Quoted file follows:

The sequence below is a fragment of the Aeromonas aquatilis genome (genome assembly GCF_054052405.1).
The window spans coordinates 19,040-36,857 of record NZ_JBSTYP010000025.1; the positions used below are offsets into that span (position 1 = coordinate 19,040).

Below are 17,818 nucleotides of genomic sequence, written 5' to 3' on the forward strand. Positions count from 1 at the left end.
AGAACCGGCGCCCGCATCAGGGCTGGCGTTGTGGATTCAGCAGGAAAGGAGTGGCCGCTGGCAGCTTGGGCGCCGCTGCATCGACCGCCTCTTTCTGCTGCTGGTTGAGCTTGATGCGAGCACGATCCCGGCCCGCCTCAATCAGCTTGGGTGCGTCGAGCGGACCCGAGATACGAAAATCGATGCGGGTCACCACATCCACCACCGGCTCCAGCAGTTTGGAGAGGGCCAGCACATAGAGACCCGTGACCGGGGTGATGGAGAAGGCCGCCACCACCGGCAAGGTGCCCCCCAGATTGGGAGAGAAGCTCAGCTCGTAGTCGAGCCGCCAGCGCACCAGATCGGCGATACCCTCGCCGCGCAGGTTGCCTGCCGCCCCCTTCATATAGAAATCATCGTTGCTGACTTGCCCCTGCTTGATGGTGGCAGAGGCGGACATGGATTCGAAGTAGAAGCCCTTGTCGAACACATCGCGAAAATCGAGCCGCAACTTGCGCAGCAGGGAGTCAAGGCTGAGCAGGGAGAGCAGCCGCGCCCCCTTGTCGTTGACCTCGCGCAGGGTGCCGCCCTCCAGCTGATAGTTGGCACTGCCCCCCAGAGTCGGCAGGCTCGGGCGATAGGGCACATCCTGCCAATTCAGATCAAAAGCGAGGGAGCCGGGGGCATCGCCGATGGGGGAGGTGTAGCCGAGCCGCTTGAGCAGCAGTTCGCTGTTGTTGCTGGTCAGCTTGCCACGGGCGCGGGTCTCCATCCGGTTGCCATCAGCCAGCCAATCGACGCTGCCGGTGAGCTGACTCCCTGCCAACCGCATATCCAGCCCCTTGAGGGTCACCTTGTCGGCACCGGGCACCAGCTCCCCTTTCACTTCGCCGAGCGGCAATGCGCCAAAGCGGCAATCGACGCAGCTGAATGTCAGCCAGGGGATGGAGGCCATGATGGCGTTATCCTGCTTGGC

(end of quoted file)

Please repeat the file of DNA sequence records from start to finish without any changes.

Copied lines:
The sequence below is a fragment of the Aeromonas aquatilis genome (genome assembly GCF_054052405.1).
The window spans coordinates 19,040-36,857 of record NZ_JBSTYP010000025.1; the positions used below are offsets into that span (position 1 = coordinate 19,040).

Below are 17,818 nucleotides of genomic sequence, written 5' to 3' on the forward strand. Positions count from 1 at the left end.
AGAACCGGCGCCCGCATCAGGGCTGGCGTTGTGGATTCAGCAGGAAAGGAGTGGCCGCTGGCAGCTTGGGCGCCGCTGCATCGACCGCCTCTTTCTGCTGCTGGTTGAGCTTGATGCGAGCACGATCCCGGCCCGCCTCAATCAGCTTGGGTGCGTCGAGCGGACCCGAGATACGAAAATCGATGCGGGTCACCACATCCACCACCGGCTCCAGCAGTTTGGAGAGGGCCAGCACATAGAGACCCGTGACCGGGGTGATGGAGAAGGCCGCCACCACCGGCAAGGTGCCCCCCAGATTGGGAGAGAAGCTCAGCTCGTAGTCGAGCCGCCAGCGCACCAGATCGGCGATACCCTCGCCGCGCAGGTTGCCTGCCGCCCCCTTCATATAGAAATCATCGTTGCTGACTTGCCCCTGCTTGATGGTGGCAGAGGCGGACATGGATTCGAAGTAGAAGCCCTTGTCGAACACATCGCGAAAATCGAGCCGCAACTTGCGCAGCAGGGAGTCAAGGCTGAGCAGGGAGAGCAGCCGCGCCCCCTTGTCGTTGACCTCGCGCAGGGTGCCGCCCTCCAGCTGATAGTTGGCACTGCCCCCCAGAGTCGGCAGGCTCGGGCGATAGGGCACATCCTGCCAATTCAGATCAAAAGCGAGGGAGCCGGGGGCATCGCCGATGGGGGAGGTGTAGCCGAGCCGCTTGAGCAGCAGTTCGCTGTTGTTGCTGGTCAGCTTGCCACGGGCGCGGGTCTCCATCCGGTTGCCATCAGCCAGCCAATCGACGCTGCCGGTGAGCTGACTCCCTGCCAACCGCATATCCAGCCCCTTGAGGGTCACCTTGTCGGCACCGGGCACCAGCTCCCCTTTCACTTCGCCGAGCGGCAATGCGCCAAAGCGGCAATCGACGCAGCTGAATGTCAGCCAGGGGATGGAGGCCATGATGGCGTTATCCTGCTTGGC